• © 2006 WebMD, Inc. All rights reserved. ACS Surgery: Principles and Practice 7 TRAUMA AND THERMAL INJURY 16 Miscellaneous Burns and Cold Injuries — 8 alter the natural history of acute frostbite injury.89 Sympathectomy one theory, certain offending drugs that should be metabolized are may, however, mollify the chronic pain, hyperhidrosis, and instead deposited in the epidermis, leading to an immune vasospasm of cold injuries; some clinicians also suggest that it response, which causes the body to reject the skin. In 1998, Viard reduces the risk of subsequent cold injury. Heparin, low-molecu- pointed out that keratinocytes normally express the death receptor lar-weight dextran, thrombolytic agents, and hyperbaric oxygen Fas (CD95); keratinocytes from TEN patients were found to have failed to demonstrate any substantial treatment benefit express lytically active Fas ligand (FasL). Antibodies present in (despite the suggestive results of the 2005 study by Twomey and pooled human intravenous immunoglobulins (IVIg) blocked Fas- associates94). mediated keratinocyte death in vitro. In a pilot study, 10 consecu- The difficulty in determining the depth of tissue destruction in tive individuals with clinically and histologically confirmed TEN cold injury has led to a conservative approach to the care of frost- were treated with IVIg; disease progression was rapidly reversed, bite injuries. As a general rule, amputation and surgical debride- and the outcome was favorable in all cases. The implication was ment are delayed for at least 1 month unless severe infection with that Fas-FasL interactions were directly involved in the epidermal sepsis occurs.The natural history of a full-thickness frostbite injury necrolysis of TEN and that IVIg might be an effective treatment.99 leads to the gradual demarcation of the injured area; dry gangrene This report sparked numerous small clinical series, the results of or mummification clearly delineate nonviable tissue. Often, the which have been, at best, inconclusive.100-104 A 2005 study of the permanent tissue loss is much less than originally suspected. In effect of IVIg on ocular complications was unable to demonstrate one review, only 39% of urban frostbite victims required debride- any benefit.105 There may be a role for γ-globulin, but current data ment and skin grating or amputation.84 Emergency surgery is indicate that it is no miracle cure. Because of the high cost of unusual, but during the rewarming phase, vigilance should be γ-globulin and its potential for inducing renal damage, we no maintained to detect the development of a compartment syn- longer use it to treat TEN at the UW Burn Center. drome necessitating fasciotomy. Open amputations are indicated TEN should be distinguished from a somewhat similar disease, in patients with persistent infection and sepsis that is refractory to staphylococcal scalded skin syndrome (SSSS).This entity is caused debridement and antibiotics. by a bacterial exotoxin, which splits the epidermis above the der- Frostbitten tissues seldom recover completely. Some degree of mal-epidermal junction. Although patients with SSSS experience cold insensitivity invariably remains. Hyperhidrosis (occurring in severe erythema, the skin exfoliates rather than blisters. SSSS does as many as 72% of patients), neuropathy, decreased nail and hair not involve mucosa, and the patients are in a septic state from growth, and persistent Raynaud phenomenon in the affected part the underlying staphylococcal infection. SSSS usually affects are frequent sequelae of cold injury.96 The affected tissue remains newborns, becoming much less common as people get older. at risk for reinjury and should be carefully protected during any This unusual disease is treated with antibiotics directed against cold exposure. Treatment with antiadrenergics (e.g., prazosin staphylococci.106 hydrochloride, 1 to 2 mg/day) or calcium channel blockers (e.g., The TEN-induced areas of denudation are comparable to those nifedipine, 30 to 60 mg/day) and careful protection from further affected by a very shallow second-degree burn. Oropharyngeal, exposure are often helpful. However, there is little that appears to esophageal, anal, urethral, and vaginal107,108 mucosal sloughing are afford significant relief to the chronic symptoms that follow tissue also characteristic of TEN.The disease attacks squamous epitheli- freeze injury; sympathectomy, beta- and alpha-adrenergic blocking um, so the remainder of the GI tract is usually spared.There is only agents, calcium channel blockers, topical and systemic steroids, one case report of intestinal epithelial sloughing.109 Complications and a host of home remedies have all been tried, with only occa- such as infection, malnutrition, negative nitrogen balance, severe sional individual success.78 wound pain, and MODS are identical to those seen in patients with major burns. The most common causes of death in TEN patients are systemic infection and pneumonia.The potential mor- Toxic Epidermal Necrolysis tality from TEN is high, but it is reduced by treatments and proto- Toxic epidermal necrolysis (TEN) is a devastating, though (for- cols common in burn centers (e.g., wound coverage with biologic tunately) rare, exfoliative disease of the skin and mucous mem- dressings).There is good evidence that patients affected with TEN branes that results in full-thickness epidermal necrosis. The first should be referred early for management in a burn center.110-112 published report of adult TEN appeared in 1956, when Lyell, in The role of the dermatologist is to define the diagnosis and deter- Lyon, France, compared four cases to scald burns.97 Some authors mine the potential cause. describe a similar skin sloughing but with lesser involvement, CLINICAL MANIFESTATIONS termed the Stevens-Johnson syndrome. In reality, the two diseases are exactly the same: Stevens and Johnson anticipated Lyell by 34 A prodrome of TEN usually consists of fever, sore throat, and years when they described the same pathology in two children in malaise; 1 to 2 days after these symptoms appear, the skin of the South Africa.98 Dermatologists have long known the disease as ery- face and extremities usually becomes tender and erythematous. thema multiforme majus exudativum.Thus, even though only one Lesions appear either as large areas of red skin or as target lesions disease process is involved, various names continue to be used: that are about 2 cm in diameter and consist of concentric rings of Europeans refer to this condition as Lyell disease, pediatricians call erythema. At the same time, ulcerations in the lips and mouth it the Stevens-Johnson syndrome, dermatologists refer to it as ery- appear, making oral intake painful. thema multiforme majus, and American surgeons and internists In 24 to 96 hours, the involved skin begins to form both small call it TEN. blisters and bullae. Moderate traction of the erythematous skin TEN can be precipitated by the administration of medications, results in separation of the epidermis from the dermis—a positive most commonly sulfonamides, antibiotics, and anticonvulsants. It Nikolsky sign.113 When the bullae rupture, large denuded areas of can also be caused by events such as immunizations, systemic dis- skin become apparent. Fingernails, toenails, and the skin of the eases, and viral illnesses. Some cases have no known precipitating palms and soles may also slough. cause. One hallmark of this disease is severe inflammation of the The molecular etiology of TEN remains unclear. According to mouth. Blisters develop on the oral mucosa, leaving a very raw, red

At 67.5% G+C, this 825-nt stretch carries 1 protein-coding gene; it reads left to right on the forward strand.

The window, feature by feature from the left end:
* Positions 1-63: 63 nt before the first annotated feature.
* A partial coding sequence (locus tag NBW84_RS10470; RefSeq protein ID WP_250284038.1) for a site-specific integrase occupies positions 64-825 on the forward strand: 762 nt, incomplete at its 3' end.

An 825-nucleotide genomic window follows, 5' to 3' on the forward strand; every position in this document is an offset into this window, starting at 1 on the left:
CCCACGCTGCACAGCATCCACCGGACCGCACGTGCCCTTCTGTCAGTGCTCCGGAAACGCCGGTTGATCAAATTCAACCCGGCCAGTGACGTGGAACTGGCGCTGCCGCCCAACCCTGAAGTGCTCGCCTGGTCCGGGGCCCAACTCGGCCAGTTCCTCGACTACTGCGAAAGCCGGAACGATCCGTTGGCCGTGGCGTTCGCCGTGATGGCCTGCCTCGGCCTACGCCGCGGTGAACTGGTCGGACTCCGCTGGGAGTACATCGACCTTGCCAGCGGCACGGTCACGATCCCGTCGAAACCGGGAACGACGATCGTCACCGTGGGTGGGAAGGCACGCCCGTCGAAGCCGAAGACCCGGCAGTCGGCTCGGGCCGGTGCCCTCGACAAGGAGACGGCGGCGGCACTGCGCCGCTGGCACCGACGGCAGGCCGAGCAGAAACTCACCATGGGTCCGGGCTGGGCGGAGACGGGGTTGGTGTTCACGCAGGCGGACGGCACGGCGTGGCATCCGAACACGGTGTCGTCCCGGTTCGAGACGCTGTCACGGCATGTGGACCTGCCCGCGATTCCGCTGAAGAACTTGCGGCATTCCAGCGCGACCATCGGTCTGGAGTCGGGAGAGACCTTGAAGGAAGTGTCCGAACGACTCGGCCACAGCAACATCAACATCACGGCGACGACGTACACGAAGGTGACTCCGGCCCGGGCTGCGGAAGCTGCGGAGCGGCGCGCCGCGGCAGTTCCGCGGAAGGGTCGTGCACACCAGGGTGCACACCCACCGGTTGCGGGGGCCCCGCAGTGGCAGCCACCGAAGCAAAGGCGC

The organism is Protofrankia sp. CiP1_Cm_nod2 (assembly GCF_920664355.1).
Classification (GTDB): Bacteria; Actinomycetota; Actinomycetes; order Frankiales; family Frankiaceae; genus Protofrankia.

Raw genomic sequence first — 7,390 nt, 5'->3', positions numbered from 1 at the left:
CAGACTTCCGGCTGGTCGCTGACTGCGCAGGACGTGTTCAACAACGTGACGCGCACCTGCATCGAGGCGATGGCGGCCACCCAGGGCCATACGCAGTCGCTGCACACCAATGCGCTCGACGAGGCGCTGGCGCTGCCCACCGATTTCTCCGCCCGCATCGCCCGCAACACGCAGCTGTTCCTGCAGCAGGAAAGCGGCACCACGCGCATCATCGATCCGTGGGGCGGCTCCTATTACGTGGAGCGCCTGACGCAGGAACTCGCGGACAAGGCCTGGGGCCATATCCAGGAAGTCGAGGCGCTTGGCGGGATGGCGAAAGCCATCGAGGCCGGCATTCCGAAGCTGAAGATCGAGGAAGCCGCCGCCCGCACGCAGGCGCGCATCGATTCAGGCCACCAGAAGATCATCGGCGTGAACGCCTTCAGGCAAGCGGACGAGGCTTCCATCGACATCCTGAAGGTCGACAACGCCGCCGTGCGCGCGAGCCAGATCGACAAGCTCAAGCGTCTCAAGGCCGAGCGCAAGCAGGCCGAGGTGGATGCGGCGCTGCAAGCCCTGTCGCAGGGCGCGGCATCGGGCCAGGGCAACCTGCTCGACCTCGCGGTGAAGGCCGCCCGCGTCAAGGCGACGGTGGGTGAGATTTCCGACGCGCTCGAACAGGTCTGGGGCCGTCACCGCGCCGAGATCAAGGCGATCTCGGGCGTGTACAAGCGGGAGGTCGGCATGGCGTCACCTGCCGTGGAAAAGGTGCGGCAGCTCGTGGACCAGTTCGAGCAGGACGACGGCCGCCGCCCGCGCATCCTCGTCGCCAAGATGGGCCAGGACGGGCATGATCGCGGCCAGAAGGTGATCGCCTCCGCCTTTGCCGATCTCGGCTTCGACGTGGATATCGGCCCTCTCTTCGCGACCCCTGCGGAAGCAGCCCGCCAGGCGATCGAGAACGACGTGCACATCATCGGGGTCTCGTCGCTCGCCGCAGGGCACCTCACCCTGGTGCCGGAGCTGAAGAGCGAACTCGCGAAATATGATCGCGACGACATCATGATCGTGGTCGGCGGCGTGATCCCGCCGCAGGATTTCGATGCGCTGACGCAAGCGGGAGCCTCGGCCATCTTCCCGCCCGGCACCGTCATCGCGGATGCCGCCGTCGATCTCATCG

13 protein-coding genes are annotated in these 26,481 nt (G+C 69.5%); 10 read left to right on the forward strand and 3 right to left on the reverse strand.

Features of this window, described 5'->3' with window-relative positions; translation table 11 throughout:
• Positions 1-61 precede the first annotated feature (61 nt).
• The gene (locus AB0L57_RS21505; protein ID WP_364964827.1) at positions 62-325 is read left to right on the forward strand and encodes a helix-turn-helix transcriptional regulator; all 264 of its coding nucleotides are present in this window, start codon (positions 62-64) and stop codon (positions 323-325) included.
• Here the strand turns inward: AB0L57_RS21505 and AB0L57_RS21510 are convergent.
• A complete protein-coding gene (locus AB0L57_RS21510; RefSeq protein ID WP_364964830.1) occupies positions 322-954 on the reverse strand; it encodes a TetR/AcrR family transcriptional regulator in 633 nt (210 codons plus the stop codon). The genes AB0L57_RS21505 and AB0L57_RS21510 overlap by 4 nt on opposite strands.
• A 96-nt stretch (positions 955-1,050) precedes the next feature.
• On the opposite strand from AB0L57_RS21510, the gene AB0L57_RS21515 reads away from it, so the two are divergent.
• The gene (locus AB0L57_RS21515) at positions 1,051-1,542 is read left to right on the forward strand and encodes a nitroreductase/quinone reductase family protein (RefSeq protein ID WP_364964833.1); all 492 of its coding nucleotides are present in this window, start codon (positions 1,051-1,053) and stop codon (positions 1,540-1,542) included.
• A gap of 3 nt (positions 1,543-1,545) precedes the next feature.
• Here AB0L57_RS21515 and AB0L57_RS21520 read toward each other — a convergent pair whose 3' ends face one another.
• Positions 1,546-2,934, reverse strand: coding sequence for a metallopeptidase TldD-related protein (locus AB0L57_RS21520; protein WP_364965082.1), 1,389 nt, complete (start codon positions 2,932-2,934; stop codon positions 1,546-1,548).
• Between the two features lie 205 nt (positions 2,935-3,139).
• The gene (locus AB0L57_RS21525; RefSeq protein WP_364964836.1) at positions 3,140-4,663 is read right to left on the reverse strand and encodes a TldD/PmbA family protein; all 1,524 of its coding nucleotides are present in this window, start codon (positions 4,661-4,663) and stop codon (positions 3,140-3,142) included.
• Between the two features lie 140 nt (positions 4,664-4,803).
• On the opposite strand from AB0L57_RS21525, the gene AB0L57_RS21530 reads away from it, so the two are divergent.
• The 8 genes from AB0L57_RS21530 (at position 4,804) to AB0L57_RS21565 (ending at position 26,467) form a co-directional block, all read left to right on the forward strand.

• © 2006 WebMD, Inc. All rights reserved. ACS Surgery: Principles and Practice 7 TRAUMA AND THERMAL INJURY 16 Miscellaneous Burns and Cold Injuries — 9 surface. The lips quickly become swollen and crusted with clotted Cardiovascular function is initially impaired as a result of hypo- blood. The oral lesions may be confined to the oral cavity or may volemia caused by plasma leaking from the blisters, increased skin extend to the larynx or even to the trachea and the esophagus.The evaporative losses, and decreased oral intake. Controlling the patient is usually unable to eat. The eyelids swell as conjunctival febrile response will also help decrease fluid losses, vasodilatation, inflammation develops. Conjunctival infection, usually caused by and the resulting hyperadrenergic response. Careful use of Staphylococcus aureus, may lead to scarring and permanent blind- NSAIDs is often necessary to keep the patient’s temperature below ness.114 The nasal and urethral mucosa may also become inflamed, 102° F (38.9° C). Adequate pain control is essential. Methadone and erosions can develop on the genital and perianal skin. is effective for long-acting pain control, and morphine is a good Renal failure can occur as a result of hypovolemia, the septic choice for procedural pain. response, or membranous glomerulonephritis. In as many as 50% Aggressive oral care is critical because of the high risk of local of cases, there are abnormalities in liver enzymes, including mod- mouth infection and consequent wound and lung infection. Early est increases in aspartate aminotransferase (AST) and alanine and continued assessment and aggressive management of corneal aminotransferase (ALT). Bilirubin levels often show modest to involvement are required. Administration of ophthalmic antibiotic severe increases.115 The mechanism of these increases, which ointments and gentle breaking of adhesions between conjunctiva appear to be a part of the toxic component of TEN, is unknown. and eyelids with a small glass rod are the standard treatment.125 TREATMENT OPTIMIZING NUTRITION The initial focus of treatment is on restoration and maintenance Nutrition is a major component of care, and it often cannot be of cardiopulmonary stability. Because TEN does not induce the delivered orally because of oral lesions. A small gastric feeding intense cytokine reaction that is associated with similar-sized tube is preferred, as the GI tract between stomach and anus is usu- burns, massive anasarca is unusual; resuscitation need not proc- ally intact and is normally functional.126 In general, standard tube- ceed in the manner recommended for burns. Maintenance of nor- feeding formulas for an individual under moderate stress are suf- mal vital signs and adequate urinary output (0.5 ml/kg) is satisfac- ficient because the full ravages of postburn hypermetabolism are tory. Because of the high incidence of catheter infection in the probably not present. When sepsis is avoided, it is very unusual absence of epidermis, use of Swan-Ganz catheters is usually avoid- for the gut to fail and for intravenous parenteral nutrition to be ed when possible.116 needed. Treatment involves aggressive wound management, similar to The role of corticosteroids in the treatment of TEN remains that of a massive second-degree burn, in which the emphasis is on unclear. Although some patients who were receiving steroids optimizing healing and controlling infection. A crucial feature of before the development of TEN still get severe disease,127 a num- TEN is an intact and uninjured dermis, which, if protected, rapid- ber of dermatologists feel that the administration of steroids when ly reepithelializes from sweat glands and hair follicles, which appear the disease process is just beginning, before skin sloughing occurs, to remain intact. Treatment must, therefore, protect the dermis can attenuate the process and thereby reduce subsequent slough- from desiccation and infection. Routine use of ointments and ing. However, once vesicles have formed and the separation has salves not only creates intense pain but also increases the risk of the occurred, corticosteroids no longer effectively attenuate skin formation of a “pseudo eschar” of crusts and devitalized dermis sloughing; in fact, the use of corticosteroids retards the rate of heal- that impairs wound healing. ing. In one study, the complication rate was found to be higher in Biologic or manufactured covers have formed an important role patients who received steroids.128 This study, however, did not take in wound treatment.111,117,118 Emergency operative wound cleans- into account the patients whose disease might have been suffi- ing and application of commercially available pigskin (porcine ciently limited by steroid use to make burn center treatment xenograft) has been the standard of care at the University of unnecessary. Washington Burn Center in more than 130 cases. The pigskin is FOLLOW-UP CARE stapled in place, the patient is treated for several days in a fluidized bed, and the pigskin is removed as the denuded areas heal. The Fortunately, when treatment is successful, the disease usually pigskin is relatively inexpensive, adheres well, is nontoxic, and resolves without hypertrophic scarring, though some mismatching probably provides some growth factors to hasten healing.With this of epidermal pigmentation may be evident. Nails may remain management plan and meticulous systemic care, mortality at the deformed, and eyes are usually dry, requiring periodic lubrication. UW Burn Center has been below 20% for the past 15 years.119 Obviously, patients must not again contact the medication that Alternative covers include Acticoat120 (Smith & Nephew, London, caused the disease; for common medications, a Medic Alert United Kingdom) and Biobrane121-124 (Mylan Laboratories, bracelet is useful. Canonsburg, Pennsylvania), which follow the same principle of dermal protection to permit uninfected healing. In addition, associated physiologic and psychological care must Ionizing Radiation Burns be meticulous. Lung function is often impaired as a result of the The burn surgeon may encounter ionizing radiation injuries in aspiration of secretions from involved oral mucosa and a reduction three settings. Of these, by far the most common involves deliber- in the clearance of secretions as a result of oral pain and overall ate exposure to radiation (i.e., radiation used in treatment) or acci- weakness. Pain control and aggressive pulmonary toilet to assist dental radiation in a hospital, a laboratory, or an industrial com- the patient’s cough are the first line of defense. Suctioning can lead plex. In such settings, a single individual is likely to be injured.The to significant bleeding and should be used either sparingly or only second scenario involves failure of a nuclear energy plant, such as after an endotracheal tube is in place. The patient should be intu- occurred at Chernobyl; in this scenario, dozens to hundreds of bated if lung function is progressively impaired. If the patient is exposures may occur. The third setting is that resulting from a intubated, partial ventilatory assistance is often required because nuclear explosion through military or terrorist action. In such a chest wall pain, systemic toxicity, and weakness can severely impair scenario, thousands of casualties will immediately overwhelm all spontaneous ventilatory efforts. resources.